The Author Reply: A Comment on “Quaternary Prevention in Public Health”

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J Prev Med Public Health. 2016;49(2):141-141
Publication date (electronic) : 2016 March 31
doi :
Department of Preventive Medicine, Jeju National University School of Medicine, Jeju, Korea
Corresponding author: Jong-Myon Bae, MD, PhD  102 Jejudaehak-ro, Jeju 63243, Korea  Tel: +82-64-755-5567, Fax: +82-64-702-2687 E-mail:

It is an honor to receive your letter. Thank you for your interest in my perspective [1]. Your letter has invaluable advice and suggestions.

First of all, I consider that Table 1 from my perspective [1] may have confused you. The table was designed to highlight the differences in definitions of primary, secondary, and tertiary prevention between Leavell & Clark and you & Roland. To emphasize the fact that Leavell & Clark did not mention quaternary prevention (QP), I kept a blank in the Status column. In addition, I mentioned ‘the framework of primary-secondary-tertiary prevention that was proposed by Leavell and Clark in the 1940s’ in the second sentence. To clarify the fact, I agree with your suggestion to use a red line to delineate the concepts of each pair of authors.

I accept your idea of filling in the blank in the status cell with ‘Chaos’ because the supplier has concluded that the status is ‘no disease’ even though the consumer feels ill. I think that your suggestions of replacing ‘Conclusion’ with ‘Hypothesis’ and ‘Disease’ with ‘Challenging illness’ elaborate on the contents without losing my intended meaning.

I also fully agree with your argument that the family doctor as a primary care physician has to be competent in all fields. However, I have two reasons for emphasizing that clinical epidemiologists play a key role in QP. The first is that the Korean Middle East respiratory syndrome epidemic in 2015 spread to patients admitted to a hospital. To control the epidemic, I emphasized the role of infection epidemiologists in hospitals. The second is that pharmaco-epidemiology including pharmacovigilance and adverse event reporting for managing the preventable harms of drugs could be covered in the scope of clinical epidemiology.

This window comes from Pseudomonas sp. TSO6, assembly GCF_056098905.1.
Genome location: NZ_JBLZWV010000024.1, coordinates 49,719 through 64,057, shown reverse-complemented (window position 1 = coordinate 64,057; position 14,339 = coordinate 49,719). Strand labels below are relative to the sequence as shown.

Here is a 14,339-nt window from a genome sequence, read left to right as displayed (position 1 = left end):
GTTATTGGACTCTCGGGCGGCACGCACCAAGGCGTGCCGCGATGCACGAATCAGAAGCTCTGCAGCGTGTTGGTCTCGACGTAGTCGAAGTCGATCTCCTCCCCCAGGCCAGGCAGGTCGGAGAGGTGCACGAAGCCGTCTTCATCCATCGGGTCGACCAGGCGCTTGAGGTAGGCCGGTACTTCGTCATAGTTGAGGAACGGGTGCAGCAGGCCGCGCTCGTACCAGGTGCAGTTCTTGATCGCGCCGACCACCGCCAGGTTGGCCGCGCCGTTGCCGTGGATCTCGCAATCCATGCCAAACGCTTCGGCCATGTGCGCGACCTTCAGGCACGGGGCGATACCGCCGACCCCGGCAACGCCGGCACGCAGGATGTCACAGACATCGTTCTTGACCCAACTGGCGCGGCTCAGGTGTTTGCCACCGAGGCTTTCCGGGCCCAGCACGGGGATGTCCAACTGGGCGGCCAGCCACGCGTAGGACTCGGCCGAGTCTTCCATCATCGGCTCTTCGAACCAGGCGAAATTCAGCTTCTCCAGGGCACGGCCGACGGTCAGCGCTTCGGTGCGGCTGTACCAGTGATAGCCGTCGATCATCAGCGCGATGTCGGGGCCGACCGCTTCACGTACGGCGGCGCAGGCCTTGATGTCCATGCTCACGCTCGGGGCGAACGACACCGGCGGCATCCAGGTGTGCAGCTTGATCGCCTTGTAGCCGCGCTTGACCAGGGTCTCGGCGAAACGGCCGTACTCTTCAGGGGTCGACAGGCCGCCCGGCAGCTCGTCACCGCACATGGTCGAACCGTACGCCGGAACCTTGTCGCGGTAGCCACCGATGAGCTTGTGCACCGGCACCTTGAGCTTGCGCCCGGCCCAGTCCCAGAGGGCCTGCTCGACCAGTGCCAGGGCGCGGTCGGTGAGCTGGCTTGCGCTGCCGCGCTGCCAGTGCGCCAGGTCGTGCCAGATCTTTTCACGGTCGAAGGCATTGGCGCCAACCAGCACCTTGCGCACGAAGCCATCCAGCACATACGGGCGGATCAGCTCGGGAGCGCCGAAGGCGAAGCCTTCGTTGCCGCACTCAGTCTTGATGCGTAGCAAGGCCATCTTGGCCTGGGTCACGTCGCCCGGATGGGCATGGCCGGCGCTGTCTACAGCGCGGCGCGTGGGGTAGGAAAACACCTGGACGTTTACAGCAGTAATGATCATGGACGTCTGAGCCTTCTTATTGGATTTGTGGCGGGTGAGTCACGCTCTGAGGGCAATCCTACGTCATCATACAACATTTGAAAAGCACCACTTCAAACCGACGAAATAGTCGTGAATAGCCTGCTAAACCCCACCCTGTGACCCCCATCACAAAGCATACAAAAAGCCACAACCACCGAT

I hope your suggestions and my responses help our readers understand the concept of QP.



The author has no conflicts of interest with associated the material presented in this paper.


1. Bae JM. Implementation of quaternary prevention in the Korean healthcare system: lessons from the 2015 Middle East respiratory syndrome coronavirus outbreak in the Republic of Korea. J Prev Med Public Health 2015;48(6):271–273.

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